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Overseas jobs can lead to employee turnover, study says
A service of A.M. Costa Rica



Overseas jobs can lead
to employee turnover, study says


By the University of Iowa news service

Workers for big multinational companies who spend time on a foreign assignment have a higher than normal turnover rate when they come back home, and a new study suggests that’s because they don’t feel fully appreciated for their global experience.

“Home may not have changed, but it is not the same place because repatriates themselves have changed after having been expatriates,” says Maria Kraimer, a professor of management and organizations in the University of Iowa’s Tippie College of Business who headed the research team. “Those who take international assignments often feel fundamentally different after returning, yet they may not see their development reflected in their treatment by their firms.”

That tension goes beyond what could be called culture shock, Ms. Kraimer says, and leads repatriates to leave at a higher rate. She notes one recent study that shows 38 percent of repatriated employees voluntarily quit their firm within the first year of returning to their home country. The overall turnover rate is only 13 percent, and this difference considerably increases a firm’s costs for recruiting and training the kind of mid- and high-level employees who are most likely to receive international assignments.

For the study, Ms. Kraimer and her team of researchers collected data from 112 repatriated employees through surveys that were emailed to them shortly after their return home, and then from a follow-up survey sent one year later. The employees worked for medium to large multinational corporations based in the United States, United Kingdom, Germany, and Australia, and were involved in such sectors as manufacturing, accounting, technology, finance, and consumer food and beverage.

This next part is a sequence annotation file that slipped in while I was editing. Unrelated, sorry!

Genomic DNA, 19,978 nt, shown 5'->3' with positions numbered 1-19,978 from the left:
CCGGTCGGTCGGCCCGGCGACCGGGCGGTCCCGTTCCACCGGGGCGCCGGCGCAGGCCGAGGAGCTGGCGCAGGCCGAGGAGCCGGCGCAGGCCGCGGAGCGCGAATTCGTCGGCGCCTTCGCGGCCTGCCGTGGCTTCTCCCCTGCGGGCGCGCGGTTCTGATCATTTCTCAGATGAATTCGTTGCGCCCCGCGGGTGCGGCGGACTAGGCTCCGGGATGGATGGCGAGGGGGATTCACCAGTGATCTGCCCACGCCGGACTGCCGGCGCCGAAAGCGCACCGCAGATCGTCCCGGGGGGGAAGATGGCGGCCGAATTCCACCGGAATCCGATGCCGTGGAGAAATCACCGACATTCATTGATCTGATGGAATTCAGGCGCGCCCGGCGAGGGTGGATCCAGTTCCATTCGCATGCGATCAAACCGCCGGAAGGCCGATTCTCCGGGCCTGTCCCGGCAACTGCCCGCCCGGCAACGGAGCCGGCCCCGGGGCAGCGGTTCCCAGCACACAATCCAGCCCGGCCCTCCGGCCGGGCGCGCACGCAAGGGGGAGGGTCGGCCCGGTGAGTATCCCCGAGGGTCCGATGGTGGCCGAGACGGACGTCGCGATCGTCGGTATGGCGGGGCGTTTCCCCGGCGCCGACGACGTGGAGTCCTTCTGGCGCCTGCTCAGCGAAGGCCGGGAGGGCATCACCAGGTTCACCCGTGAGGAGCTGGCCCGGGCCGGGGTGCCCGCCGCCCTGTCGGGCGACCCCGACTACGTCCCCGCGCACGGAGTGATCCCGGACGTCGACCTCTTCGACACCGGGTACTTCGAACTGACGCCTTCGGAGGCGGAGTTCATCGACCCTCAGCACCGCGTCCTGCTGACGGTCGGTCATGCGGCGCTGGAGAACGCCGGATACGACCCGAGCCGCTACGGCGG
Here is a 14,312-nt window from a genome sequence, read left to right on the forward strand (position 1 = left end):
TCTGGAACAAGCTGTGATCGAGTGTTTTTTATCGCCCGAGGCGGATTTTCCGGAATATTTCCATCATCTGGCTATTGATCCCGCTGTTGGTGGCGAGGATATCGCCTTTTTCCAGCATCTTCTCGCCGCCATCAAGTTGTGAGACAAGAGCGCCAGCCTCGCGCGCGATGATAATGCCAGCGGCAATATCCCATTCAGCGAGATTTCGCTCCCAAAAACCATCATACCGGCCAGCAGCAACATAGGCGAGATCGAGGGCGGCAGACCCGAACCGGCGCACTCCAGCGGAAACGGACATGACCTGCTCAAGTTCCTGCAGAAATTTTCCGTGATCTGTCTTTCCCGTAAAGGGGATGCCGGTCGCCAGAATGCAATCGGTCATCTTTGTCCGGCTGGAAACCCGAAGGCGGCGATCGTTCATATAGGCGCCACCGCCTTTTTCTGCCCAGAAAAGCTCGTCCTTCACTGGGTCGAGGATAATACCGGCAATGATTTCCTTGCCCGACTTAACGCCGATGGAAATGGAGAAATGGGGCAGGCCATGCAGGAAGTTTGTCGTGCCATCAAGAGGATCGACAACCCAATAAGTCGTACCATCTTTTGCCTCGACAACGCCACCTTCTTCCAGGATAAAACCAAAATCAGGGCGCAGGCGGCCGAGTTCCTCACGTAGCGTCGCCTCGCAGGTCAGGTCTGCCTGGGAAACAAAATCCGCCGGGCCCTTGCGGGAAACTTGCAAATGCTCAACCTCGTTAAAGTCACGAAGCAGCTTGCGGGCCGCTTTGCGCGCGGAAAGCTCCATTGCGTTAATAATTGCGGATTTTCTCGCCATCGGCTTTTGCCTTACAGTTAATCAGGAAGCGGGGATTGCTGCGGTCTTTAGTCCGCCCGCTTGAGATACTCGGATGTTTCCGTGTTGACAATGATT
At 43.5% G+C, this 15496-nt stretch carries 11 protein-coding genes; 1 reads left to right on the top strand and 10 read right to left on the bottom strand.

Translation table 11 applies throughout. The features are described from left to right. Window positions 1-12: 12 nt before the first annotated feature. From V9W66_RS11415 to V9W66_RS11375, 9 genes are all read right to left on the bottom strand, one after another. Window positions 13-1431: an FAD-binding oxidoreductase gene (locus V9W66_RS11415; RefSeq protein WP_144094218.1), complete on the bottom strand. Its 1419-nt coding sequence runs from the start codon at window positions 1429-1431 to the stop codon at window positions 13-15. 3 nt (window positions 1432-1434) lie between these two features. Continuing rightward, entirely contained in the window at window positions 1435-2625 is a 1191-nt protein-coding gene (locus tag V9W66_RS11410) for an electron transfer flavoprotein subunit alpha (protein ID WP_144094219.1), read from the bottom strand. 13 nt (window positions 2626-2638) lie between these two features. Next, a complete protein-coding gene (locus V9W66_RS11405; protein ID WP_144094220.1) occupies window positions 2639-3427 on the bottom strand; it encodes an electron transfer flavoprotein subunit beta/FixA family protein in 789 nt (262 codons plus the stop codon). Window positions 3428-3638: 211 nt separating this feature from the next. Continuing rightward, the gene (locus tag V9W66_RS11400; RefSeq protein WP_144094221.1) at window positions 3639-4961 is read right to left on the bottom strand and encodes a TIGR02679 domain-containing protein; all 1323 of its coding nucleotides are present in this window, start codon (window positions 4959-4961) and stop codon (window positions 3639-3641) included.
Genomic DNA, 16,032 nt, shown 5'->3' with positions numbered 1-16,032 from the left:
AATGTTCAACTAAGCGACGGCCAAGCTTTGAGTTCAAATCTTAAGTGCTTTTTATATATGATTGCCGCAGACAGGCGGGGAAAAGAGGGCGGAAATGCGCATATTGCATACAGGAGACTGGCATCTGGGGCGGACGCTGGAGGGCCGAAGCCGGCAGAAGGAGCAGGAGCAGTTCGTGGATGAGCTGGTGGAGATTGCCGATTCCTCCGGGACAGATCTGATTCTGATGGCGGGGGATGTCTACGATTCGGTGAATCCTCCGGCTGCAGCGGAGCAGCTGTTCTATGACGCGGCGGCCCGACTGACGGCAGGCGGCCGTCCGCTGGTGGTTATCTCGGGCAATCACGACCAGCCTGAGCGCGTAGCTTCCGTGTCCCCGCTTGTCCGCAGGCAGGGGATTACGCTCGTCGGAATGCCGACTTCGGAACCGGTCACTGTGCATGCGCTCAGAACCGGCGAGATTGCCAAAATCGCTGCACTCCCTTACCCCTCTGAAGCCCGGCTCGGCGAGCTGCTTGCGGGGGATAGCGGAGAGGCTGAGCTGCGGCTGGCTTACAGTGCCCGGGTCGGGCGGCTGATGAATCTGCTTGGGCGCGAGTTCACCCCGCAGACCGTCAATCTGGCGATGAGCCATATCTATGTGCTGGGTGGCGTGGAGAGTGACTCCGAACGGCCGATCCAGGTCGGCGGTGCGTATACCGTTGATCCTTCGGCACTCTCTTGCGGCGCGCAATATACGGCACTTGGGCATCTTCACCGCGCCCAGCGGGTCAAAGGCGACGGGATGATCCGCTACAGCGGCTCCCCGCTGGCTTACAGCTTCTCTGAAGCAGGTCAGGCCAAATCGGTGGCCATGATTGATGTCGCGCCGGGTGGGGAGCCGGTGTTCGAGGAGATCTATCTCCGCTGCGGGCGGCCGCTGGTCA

Of the 90 subjects who responded to both surveys, 17 of them had left their former employer for a new job, for a 19 percent turnover rate.
    The researchers found that living and working overseas in a new and different culture changes employees in fundamental ways, to the point where many of them create whole new identities for themselves. This new identity has a significant international component and incorporates new meaning and aspirations in terms of how they approach their careers, they said.

Ms. Kraimer says repatriates believe this new identity makes them a more valuable employee than they were before they went overseas.

However, the repatriates don’t often feel their firms recognize that value, especially when they compare themselves to their co-workers with no international experience.

“When a repatriate perceives her job has less responsibility, respect, pay, or opportunities than the jobs of colleagues without global experience, the repatriate may believe that the organization does not view her international experience and employee identity in the same way that she does,” Ms. Kraimer says. That perceived lack of respect often leads them to find new jobs.

Ms. Kraimer says firms can take steps to reduce repatriate turnover. For instance, firms can use repatriates to help train other employees about to go on their first international assignment, or involve them more heavily to develop international strategy, both of which draw on the employee’s global experience and shows the organization values that experience. Firms could also more closely manage expatriates while they’re on international assignments, linking them with other divisions and maintaining close communications to reinforce their identity with the organization.